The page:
I pass some holiday hikers overloaded but with less of a determined look from thru-hikers and far more willing to strike up a conversation. I meet Randy later who needs to leave trail. As he passes me he asks what “Wahine toa” means. My friend Neil Macbeth had that patch waiting for me in Christchurch when I finished the Te Araroa. It means ‘strong woman.’ He tells me it suits me.

The final miles are a balcony walk looking straight into the Cascades. It was here three days ago I swooned with joy because I was at such a dark moment and able to experience something so richly beautiful. Returning I realize I am strong, but I need to act strong, to know I’m ok and to have faith that I will handle this unexpected turn and come out better in the end.

Randy races off wearing only toe slippers – I can’t remember what they’re called but might as well be in bare feet. I eventually meet the road and skirt down the final long mile to the pass.

Momentarily I wonder if I’ll miss the ranger hut where I left food and my axe and crampons. Just when things feel uncertain a sign appears inviting me for some trail magic with ‘Broken Toe.’

One of the gentlest souls I know, a young man living in a spiffed out van has set up camp for three weeks to welcome us to this part of the PCT. He’s hewn logs to hold a tarp. The fire is going and he immediately offers me tea and an apricot. I tell him of my battery predicament, and he simply shares his limited solar power to charge it, hoping it will stick. Other hikers including Bobby O gather at the picnic table and we cook and share ideas. It restores me.

Broken Toe – his trail name from hiking the entire Appalachian Trail with an injured toe – went through a dark night of the soul to arrive at a healthier place. His van is kitted out beautifully with all he needs to live, including all his outdoor gear. And it’s not just that he lives a less materially oriented life, he is generous to the core, kind, interested, thoughtful. He tells me to take my time walking, take a zero day on the trail and just look, and don’t over-plan. He will spend three weeks camping here just to get to know us hikers and that gives him pleasure.

Camping next to us is a couple from Texas traveling with their son and Columbian daughter-in-law. The younger are walking the PCT and the older supporting for the first month. I ask if they might transport my food and axe to the next town so I don’t have to carry it. Not only do they say yes, they offer me a beer by the fire.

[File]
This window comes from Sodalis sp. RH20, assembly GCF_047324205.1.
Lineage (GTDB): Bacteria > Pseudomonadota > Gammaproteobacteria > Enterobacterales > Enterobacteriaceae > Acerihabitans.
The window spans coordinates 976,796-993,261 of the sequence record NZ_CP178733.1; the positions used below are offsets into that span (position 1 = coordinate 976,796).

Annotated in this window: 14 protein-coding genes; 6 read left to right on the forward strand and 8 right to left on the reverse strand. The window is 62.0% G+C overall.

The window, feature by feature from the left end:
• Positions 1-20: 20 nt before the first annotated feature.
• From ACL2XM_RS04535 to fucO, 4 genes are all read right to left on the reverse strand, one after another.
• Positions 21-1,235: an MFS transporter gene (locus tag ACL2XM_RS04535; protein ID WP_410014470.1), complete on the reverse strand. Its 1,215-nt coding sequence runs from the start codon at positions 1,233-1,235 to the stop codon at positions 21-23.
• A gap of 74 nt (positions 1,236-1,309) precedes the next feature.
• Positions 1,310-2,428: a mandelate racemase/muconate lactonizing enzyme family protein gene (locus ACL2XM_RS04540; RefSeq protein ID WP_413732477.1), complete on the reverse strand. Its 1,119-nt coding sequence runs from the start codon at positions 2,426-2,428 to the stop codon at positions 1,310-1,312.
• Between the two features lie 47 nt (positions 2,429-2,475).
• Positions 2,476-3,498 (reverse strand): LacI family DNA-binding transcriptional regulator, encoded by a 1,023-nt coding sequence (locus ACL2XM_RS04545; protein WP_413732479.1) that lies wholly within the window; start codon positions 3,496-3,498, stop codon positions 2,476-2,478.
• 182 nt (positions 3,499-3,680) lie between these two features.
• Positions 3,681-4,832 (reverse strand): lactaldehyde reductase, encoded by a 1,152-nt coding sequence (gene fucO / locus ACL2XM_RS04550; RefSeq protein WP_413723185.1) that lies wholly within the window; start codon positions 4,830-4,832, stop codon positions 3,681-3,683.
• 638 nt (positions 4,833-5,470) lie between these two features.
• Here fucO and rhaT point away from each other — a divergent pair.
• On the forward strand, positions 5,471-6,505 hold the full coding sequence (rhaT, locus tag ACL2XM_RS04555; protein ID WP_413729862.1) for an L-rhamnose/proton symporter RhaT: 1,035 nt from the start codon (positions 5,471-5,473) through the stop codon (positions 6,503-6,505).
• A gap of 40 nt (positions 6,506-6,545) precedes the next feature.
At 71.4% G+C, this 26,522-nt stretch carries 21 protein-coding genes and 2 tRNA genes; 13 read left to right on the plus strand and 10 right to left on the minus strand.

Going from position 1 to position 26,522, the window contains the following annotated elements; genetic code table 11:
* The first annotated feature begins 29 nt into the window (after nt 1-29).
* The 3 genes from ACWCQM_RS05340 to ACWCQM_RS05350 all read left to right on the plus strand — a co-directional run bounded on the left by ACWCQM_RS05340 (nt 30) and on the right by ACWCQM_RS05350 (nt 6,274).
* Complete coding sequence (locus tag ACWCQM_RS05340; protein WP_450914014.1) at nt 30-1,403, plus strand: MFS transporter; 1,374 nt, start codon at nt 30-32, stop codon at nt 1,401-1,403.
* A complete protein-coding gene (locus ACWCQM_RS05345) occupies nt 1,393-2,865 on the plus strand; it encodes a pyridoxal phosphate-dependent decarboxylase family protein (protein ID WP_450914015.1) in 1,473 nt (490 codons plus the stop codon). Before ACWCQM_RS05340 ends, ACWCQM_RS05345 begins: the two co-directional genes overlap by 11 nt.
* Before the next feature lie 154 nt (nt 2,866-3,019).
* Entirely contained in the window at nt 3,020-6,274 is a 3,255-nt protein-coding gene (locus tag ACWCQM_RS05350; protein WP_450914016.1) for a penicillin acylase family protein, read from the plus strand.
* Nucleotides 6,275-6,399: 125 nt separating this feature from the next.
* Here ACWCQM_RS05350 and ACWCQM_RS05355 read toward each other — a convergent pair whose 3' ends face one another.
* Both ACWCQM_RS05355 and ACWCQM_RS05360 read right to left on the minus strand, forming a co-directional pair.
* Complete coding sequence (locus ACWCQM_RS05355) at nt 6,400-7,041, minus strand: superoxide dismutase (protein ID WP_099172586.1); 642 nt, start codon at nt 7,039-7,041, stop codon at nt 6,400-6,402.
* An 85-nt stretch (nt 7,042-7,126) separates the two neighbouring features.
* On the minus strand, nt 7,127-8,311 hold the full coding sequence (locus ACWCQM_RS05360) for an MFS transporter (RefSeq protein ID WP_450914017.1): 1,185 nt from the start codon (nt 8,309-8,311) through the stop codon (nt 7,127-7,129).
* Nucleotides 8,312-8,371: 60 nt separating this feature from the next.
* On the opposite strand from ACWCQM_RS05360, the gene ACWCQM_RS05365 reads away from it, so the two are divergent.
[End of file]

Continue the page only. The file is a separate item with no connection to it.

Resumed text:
We talk about how cool it is that I am just going ahead and walking another trail – and especially how cool it is for Richard to send me, knowing me better than I know myself. I tell them I’m ‘ill-planned’ and not sure how far I’ll go, and it’s pointed out I planned far enough ahead to make ice axe moccasins!

The older speaks of how this time is rich with possibility. Who will I meet, what ideas might float around. He tells me of a friend they visited on their way here who moved to a place he loved and found work there rather than structuring his life where work found him.

So I’m nestled into the alicoop as the wind rustles the pines. I knead the down feathers as I close my eyes on an extraordinary day. Yes, moments came of my arguing loudly to the air, sometimes startling a passing hiker. I cried some – less over my current problem and more from fatigue. But the trail kept putting views and challenge and people in my path inviting me to alter my focus ever so much.

I am incredibly grateful.

Published by alison young

Alison Young is the Blissful Hiker, a voice artist and sometime saunterer. 📣🐥👣🎒

Reader Comments

  1. Alison—ahhhh, yes, I feel like I am back on the trail with you again. By the way, I love the daily quotes..your photos rank up there with Craig Blacklock’s…see…you are not alone. I know empty, too…without a good leg, life is tougher for me…your two good legs help me..Zola

  2. This kindness is so encouraging. Good advice too-let the trail and nature heal you-don’t try so hard to logically do it yourself. Pursue what you love.

    1. just letting it happen – it comes and goes, meanwhile I see beautiful things and walk my butt off!! ♥️♥️♥️

  3. You wrote: “Who am I now? Not a DJ, not a host, my name means nothing. I am instantly without a voice, without an audience, without a purpose.”

    Those words made me sad. Your name means everything because it means “friend.” to me. You have a voice because you share it every time you update your blog. You have a great audience of readers, and your purpose is to bring joy, contemplation, gratitude, and new ideas to those who come across your path.